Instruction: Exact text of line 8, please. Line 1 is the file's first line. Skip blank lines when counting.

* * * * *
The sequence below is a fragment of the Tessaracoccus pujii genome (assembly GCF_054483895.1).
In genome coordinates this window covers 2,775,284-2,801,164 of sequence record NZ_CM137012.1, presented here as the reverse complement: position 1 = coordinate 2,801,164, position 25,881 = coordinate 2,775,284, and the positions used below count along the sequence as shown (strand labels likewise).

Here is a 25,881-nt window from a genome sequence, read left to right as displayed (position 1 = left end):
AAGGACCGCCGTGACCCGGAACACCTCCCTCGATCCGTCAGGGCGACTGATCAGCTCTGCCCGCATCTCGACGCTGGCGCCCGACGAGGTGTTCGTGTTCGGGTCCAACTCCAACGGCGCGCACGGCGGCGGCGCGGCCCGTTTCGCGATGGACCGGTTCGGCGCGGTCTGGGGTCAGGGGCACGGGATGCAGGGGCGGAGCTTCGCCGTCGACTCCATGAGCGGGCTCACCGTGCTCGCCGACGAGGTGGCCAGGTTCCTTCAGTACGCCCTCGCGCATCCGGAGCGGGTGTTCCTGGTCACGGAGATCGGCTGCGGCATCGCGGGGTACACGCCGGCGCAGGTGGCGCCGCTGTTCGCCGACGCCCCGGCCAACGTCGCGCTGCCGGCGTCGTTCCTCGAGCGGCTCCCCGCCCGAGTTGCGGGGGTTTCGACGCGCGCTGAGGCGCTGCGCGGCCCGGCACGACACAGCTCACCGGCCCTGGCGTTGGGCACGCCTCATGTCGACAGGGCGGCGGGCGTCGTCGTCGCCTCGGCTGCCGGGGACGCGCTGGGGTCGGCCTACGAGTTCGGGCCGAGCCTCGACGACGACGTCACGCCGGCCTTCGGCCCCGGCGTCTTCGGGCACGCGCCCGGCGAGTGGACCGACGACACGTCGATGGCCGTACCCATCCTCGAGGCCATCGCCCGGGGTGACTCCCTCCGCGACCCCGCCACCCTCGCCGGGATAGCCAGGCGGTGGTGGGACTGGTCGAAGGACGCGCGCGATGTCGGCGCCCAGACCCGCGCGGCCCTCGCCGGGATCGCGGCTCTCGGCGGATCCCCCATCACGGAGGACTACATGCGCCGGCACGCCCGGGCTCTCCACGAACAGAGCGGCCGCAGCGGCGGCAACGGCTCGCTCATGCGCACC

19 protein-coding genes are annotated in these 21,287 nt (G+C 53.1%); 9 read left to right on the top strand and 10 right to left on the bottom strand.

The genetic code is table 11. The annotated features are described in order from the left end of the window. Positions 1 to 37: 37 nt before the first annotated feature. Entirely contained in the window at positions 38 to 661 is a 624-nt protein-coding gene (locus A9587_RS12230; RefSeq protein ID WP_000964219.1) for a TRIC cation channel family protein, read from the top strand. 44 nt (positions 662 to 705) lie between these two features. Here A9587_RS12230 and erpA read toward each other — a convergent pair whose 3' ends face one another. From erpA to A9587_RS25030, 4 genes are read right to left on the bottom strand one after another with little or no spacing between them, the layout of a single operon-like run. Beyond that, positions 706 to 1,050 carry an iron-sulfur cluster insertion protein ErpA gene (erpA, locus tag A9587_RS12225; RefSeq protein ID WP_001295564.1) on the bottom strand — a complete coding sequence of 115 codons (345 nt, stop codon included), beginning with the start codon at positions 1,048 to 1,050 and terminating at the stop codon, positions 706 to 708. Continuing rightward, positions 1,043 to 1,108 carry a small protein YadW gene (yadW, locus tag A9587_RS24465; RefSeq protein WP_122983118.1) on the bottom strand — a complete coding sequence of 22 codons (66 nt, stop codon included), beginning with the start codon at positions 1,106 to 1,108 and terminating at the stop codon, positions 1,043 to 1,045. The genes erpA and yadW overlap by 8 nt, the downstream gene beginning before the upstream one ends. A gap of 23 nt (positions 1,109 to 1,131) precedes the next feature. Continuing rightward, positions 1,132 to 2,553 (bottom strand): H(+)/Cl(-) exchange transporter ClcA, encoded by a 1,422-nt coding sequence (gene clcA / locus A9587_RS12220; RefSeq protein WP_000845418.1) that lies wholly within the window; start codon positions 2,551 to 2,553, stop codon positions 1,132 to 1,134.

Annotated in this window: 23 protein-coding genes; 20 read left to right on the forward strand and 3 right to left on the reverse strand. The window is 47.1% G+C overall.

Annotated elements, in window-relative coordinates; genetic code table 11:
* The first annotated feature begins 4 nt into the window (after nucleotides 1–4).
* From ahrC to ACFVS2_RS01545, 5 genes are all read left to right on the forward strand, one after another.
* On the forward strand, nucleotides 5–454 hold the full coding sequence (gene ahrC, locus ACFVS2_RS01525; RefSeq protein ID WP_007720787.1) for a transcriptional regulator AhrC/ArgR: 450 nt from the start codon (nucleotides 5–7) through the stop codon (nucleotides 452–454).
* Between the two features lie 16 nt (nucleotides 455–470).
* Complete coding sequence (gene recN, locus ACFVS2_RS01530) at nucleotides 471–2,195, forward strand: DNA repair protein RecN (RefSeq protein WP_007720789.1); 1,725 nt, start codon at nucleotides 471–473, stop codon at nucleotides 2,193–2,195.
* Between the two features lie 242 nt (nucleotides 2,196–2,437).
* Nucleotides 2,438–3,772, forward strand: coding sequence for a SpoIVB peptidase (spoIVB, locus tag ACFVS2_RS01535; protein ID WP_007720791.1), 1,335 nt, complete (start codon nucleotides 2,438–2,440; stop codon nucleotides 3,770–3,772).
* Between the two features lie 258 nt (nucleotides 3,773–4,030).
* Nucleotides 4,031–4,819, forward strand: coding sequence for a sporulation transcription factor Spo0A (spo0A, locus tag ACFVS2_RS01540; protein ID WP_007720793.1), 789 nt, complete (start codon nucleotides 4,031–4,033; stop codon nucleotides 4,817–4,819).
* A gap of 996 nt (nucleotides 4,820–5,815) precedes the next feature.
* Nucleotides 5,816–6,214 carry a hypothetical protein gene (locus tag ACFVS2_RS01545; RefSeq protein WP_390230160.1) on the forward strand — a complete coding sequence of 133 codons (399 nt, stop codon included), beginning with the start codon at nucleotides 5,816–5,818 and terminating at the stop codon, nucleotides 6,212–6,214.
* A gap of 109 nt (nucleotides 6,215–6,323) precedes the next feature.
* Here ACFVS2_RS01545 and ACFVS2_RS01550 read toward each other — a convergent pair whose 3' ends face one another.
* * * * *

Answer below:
Annotated elements, in window-relative coordinates; genetic code table 11: